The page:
Rather sad.

  • ah Mark me boyo, sure’n now yer touching the Truth once again…

    there are times when the Truth is much stranger than any Fiction could be

    unfortunately, we happen to be living in one currently…


  • One has to wonder why they waste their time with silly shit like this. Once stuff is in the public record they’re NEVER going to get rid of it, especially with the internet.


  • That’s what pisses me off. I would love to do a parody on this but how can you? Oh how I long for the days of Johnson, Nixon, Carter, Fillmore…

    I can’t help but wonder–are these people on drugs? Is there something in the DC water? Should I be drinking bottled water? It’s too stupid to be believed.


    In Jameson Veritas

  • Greetings, K.C. Jones

    Re your comprehensive article on the recent Federeal Court ruling on the illegality of the NSA warrantless wiretap intrusions, I was most interested to note the judges decision with respect to disallowing the government’s excuse of ‘national security’ as a blanket reason for not disclosing and responding to the demands of the plaintiff’s.

    The following information relates to the patterns of abuse by the government’s past attempts to cloak judicial procedings in the Linus Blanket of National Security.


    In response to the article by Sibel Edmonds and William Weaver All That’s Given Up In The Name Of National Security

    The potential for abuse with the catch all phrase of “National Security” is finally exposed in the continuous efforts on the part of the US Government which show no sign of abatement.

    So, what is the reason for “national security” being used as the blanket response to justify the suppression of information?

    Is it invoked for gagging whistleblower’s who possess information which, if disclosed, would expose the official government position on a given subject as a bold faced lie or as a pretext for war or continuing a war?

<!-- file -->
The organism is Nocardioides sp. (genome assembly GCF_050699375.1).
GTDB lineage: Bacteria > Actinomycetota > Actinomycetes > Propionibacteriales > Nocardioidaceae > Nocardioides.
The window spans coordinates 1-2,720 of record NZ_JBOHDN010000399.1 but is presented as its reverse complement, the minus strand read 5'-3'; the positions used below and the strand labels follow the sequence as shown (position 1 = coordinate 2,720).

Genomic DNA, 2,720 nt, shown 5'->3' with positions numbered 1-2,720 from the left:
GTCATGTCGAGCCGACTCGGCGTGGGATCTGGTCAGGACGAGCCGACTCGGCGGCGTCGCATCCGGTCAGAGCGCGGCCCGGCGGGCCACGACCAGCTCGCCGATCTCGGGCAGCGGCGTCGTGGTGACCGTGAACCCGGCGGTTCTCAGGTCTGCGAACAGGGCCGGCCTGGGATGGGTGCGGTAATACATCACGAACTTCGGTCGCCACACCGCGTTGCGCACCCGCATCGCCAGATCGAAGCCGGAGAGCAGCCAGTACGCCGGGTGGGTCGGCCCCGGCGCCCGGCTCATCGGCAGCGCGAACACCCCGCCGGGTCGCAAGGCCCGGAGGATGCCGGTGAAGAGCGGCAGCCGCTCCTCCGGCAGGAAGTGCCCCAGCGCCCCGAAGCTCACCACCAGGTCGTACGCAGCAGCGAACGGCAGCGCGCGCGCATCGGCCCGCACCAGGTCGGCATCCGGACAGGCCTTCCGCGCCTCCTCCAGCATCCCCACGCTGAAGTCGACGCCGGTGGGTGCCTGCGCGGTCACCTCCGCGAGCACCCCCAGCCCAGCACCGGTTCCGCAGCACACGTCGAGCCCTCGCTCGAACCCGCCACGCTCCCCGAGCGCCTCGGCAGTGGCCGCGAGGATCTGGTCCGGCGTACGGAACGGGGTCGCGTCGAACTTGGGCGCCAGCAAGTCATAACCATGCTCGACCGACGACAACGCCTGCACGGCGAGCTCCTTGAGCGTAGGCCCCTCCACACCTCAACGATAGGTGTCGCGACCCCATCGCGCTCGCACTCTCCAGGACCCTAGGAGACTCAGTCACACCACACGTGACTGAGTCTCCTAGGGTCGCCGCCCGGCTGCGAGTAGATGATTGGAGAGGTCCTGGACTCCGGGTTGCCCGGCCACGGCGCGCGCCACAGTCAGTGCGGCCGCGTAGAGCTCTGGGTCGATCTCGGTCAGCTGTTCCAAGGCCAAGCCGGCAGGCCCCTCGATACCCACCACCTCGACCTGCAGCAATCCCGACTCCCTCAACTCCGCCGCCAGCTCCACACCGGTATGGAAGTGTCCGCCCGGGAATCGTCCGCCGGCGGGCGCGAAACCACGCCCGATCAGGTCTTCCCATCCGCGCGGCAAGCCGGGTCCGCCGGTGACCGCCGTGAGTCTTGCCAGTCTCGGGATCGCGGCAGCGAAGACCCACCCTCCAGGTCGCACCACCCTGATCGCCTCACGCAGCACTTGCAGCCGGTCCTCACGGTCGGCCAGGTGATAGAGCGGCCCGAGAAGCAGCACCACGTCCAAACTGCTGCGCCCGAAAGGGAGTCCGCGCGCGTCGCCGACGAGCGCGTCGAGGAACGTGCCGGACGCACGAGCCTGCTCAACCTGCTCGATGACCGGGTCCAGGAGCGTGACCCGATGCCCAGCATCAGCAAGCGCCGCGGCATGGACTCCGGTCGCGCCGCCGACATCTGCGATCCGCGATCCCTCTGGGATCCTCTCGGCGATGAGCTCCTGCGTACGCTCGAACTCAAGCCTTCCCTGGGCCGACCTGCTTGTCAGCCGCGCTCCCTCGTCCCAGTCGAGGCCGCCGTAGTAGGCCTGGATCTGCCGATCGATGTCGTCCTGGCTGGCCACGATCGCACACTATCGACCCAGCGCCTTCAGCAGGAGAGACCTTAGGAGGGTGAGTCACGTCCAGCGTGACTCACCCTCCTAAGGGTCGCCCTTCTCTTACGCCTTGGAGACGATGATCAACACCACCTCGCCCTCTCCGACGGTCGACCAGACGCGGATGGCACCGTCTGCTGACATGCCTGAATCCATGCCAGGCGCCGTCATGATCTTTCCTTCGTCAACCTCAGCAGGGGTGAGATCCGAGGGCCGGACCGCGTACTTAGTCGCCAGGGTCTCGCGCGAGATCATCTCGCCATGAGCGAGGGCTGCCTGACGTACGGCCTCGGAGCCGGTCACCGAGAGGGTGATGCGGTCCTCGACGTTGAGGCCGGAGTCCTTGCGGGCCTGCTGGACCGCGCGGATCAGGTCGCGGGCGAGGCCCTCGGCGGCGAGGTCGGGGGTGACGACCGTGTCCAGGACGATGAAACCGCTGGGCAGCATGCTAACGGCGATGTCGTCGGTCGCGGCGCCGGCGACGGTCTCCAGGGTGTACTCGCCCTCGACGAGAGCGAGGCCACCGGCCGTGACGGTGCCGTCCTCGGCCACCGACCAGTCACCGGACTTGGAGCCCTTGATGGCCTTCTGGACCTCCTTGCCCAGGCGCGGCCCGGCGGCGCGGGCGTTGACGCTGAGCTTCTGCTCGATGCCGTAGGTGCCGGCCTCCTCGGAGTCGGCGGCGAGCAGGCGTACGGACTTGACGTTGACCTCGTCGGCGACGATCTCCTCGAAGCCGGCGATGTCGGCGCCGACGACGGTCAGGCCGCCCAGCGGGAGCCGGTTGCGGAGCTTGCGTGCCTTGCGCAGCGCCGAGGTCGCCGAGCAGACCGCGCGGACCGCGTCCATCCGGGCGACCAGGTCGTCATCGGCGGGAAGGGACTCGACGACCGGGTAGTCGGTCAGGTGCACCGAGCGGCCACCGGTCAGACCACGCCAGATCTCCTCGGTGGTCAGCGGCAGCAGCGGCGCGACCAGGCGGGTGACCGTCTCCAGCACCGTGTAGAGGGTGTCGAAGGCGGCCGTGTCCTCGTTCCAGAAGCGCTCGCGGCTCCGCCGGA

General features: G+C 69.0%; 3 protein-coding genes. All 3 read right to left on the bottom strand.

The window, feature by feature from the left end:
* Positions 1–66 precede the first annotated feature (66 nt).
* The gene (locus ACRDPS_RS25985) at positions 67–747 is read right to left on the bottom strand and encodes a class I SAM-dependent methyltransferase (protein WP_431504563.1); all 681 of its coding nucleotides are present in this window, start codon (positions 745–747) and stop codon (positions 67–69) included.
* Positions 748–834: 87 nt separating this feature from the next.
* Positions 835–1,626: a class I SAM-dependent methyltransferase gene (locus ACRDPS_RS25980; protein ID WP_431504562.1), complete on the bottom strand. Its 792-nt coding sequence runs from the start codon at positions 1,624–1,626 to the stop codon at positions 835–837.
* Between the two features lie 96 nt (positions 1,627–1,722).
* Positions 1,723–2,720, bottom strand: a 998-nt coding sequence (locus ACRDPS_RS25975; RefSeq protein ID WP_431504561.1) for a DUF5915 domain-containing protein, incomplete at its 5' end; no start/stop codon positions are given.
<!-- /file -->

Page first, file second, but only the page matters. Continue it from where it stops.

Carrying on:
Grave Danger to the United States gives us pause to reflect on the cause and effect of the inappropriate release of information which could provide an enemy of our country to take such action as to avoid our defenses. But that is not the case here. We certainly would not want a potential enemy from knowing our war plans. That is not the case here, either.

    But suppressing information which would destroy our government’s contrived position on relevant information on issues such as 911 is an egregious excuse and mis-use of “national security”excuse to hide the truth. It should also be noted that current and past regulations forbid the use or excuse for the classification of matters which are invoked to cover a criminal act.

    An actual example of invoking “national security” as the primary reason/excuse for closing a criminal trial proceeding stretches the fabric of the blanket of “national security” to the breaking point.

    Government court arguments that exposure of witness testimony in an open court environment would seriously effect the national security of the United States and the further prosecution of the war (in Vietnam) gives us obvious trepidation and a cause to pause. For those who would question the validity of such procedures without having access to the “national security” issues, there is the assumed factor that there MUST be something in the classified portions of the Record of Trial which are part and parcel of the evidence for the court having rendered a verdict of guilt. This throws us back to the reasoning that “certainly if the government had a reason to listen to our conversations, read our email or maintain a classification of sensitive materials, there must be a just cause for such action”.